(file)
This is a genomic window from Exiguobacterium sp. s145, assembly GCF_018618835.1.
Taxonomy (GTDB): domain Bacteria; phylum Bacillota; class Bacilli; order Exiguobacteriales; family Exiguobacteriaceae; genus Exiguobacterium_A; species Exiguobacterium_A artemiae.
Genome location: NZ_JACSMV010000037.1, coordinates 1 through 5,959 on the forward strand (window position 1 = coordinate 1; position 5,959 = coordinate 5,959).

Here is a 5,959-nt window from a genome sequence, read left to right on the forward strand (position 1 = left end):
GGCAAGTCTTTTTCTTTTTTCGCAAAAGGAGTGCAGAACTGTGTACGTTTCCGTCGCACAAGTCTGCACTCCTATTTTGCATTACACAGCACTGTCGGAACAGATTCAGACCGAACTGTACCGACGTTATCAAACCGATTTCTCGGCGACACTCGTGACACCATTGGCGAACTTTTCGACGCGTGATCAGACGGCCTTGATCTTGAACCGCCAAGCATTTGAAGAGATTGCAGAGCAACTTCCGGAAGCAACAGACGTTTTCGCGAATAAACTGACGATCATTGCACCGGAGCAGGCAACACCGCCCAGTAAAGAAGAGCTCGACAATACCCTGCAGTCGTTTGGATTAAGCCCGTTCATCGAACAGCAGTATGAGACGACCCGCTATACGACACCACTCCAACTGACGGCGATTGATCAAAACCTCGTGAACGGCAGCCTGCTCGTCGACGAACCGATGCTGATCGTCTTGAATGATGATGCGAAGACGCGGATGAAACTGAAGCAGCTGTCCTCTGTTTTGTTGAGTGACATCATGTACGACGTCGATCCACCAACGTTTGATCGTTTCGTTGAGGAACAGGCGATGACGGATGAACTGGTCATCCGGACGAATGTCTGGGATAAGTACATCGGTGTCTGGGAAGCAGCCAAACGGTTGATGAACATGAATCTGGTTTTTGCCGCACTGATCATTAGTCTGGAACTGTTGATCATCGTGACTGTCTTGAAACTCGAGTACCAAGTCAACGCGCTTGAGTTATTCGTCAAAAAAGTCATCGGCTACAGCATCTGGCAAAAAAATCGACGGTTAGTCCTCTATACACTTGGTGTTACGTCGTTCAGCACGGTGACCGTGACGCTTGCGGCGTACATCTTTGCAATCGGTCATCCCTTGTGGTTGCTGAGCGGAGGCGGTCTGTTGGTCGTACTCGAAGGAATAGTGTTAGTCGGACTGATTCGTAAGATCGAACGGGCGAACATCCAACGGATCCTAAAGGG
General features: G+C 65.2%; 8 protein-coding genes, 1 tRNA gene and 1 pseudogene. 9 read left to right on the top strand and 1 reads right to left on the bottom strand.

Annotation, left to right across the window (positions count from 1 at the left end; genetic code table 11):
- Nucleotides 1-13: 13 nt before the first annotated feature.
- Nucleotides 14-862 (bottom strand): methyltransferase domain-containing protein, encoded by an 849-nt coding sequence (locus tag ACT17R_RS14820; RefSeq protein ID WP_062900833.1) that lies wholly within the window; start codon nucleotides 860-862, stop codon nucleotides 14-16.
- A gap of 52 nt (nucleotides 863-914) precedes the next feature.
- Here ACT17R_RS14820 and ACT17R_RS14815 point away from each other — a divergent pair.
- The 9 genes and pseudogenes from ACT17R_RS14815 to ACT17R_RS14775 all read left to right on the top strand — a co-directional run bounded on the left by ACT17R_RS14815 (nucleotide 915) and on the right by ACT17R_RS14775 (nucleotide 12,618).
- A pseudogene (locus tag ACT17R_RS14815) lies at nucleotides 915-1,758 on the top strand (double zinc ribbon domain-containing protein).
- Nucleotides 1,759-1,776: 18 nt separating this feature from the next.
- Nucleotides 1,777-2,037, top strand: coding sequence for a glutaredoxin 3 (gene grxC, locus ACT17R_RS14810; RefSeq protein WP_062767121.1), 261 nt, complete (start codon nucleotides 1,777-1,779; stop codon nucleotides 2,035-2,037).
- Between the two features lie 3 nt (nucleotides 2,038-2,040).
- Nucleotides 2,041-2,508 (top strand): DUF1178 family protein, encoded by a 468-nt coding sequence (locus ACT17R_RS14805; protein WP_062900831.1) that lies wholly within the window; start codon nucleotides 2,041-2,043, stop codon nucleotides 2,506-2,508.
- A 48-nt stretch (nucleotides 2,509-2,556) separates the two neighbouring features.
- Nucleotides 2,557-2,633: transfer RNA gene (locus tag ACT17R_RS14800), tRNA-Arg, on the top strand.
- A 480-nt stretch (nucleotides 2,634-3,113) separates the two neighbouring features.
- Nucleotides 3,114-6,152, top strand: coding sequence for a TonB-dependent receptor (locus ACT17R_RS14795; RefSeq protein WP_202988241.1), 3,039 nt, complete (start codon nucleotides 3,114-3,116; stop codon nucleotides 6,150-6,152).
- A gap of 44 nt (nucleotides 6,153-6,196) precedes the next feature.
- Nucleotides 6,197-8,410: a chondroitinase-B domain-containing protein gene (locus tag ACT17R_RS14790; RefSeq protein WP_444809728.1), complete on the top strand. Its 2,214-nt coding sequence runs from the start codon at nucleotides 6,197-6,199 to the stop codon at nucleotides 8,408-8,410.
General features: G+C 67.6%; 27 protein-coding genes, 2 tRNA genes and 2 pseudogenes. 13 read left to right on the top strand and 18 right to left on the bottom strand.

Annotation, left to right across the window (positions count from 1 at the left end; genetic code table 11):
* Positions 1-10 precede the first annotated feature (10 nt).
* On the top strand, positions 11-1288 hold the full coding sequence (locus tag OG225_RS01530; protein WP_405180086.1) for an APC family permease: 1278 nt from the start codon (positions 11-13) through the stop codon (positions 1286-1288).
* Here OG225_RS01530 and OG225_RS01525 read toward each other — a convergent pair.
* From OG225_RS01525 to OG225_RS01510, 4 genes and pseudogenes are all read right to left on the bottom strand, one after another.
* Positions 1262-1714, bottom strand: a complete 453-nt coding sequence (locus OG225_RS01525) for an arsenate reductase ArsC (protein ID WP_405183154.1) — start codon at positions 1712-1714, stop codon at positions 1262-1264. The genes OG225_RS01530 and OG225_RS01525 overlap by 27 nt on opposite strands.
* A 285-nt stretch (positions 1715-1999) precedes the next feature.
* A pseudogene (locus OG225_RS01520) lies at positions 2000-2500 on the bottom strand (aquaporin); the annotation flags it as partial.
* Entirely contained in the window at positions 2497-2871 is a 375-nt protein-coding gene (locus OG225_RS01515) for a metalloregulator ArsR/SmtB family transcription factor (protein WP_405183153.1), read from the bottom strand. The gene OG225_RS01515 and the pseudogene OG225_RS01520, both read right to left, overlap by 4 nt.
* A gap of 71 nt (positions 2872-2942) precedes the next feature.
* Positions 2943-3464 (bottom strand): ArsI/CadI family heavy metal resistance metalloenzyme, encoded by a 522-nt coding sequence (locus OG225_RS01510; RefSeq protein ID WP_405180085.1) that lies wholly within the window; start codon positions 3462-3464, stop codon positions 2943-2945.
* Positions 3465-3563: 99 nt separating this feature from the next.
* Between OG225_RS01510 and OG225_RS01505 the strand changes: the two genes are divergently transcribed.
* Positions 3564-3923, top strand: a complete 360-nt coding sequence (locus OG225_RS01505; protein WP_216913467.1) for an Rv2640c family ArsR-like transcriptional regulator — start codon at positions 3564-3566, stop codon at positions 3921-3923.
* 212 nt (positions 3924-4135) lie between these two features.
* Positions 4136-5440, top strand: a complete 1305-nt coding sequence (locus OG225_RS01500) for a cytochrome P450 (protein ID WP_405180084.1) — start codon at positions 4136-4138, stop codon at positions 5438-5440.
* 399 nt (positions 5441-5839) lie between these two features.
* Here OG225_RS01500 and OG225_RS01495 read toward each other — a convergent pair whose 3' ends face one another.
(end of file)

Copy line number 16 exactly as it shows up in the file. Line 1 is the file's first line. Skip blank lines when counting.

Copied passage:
- Between the two features lie 3 nt (nucleotides 2,038-2,040).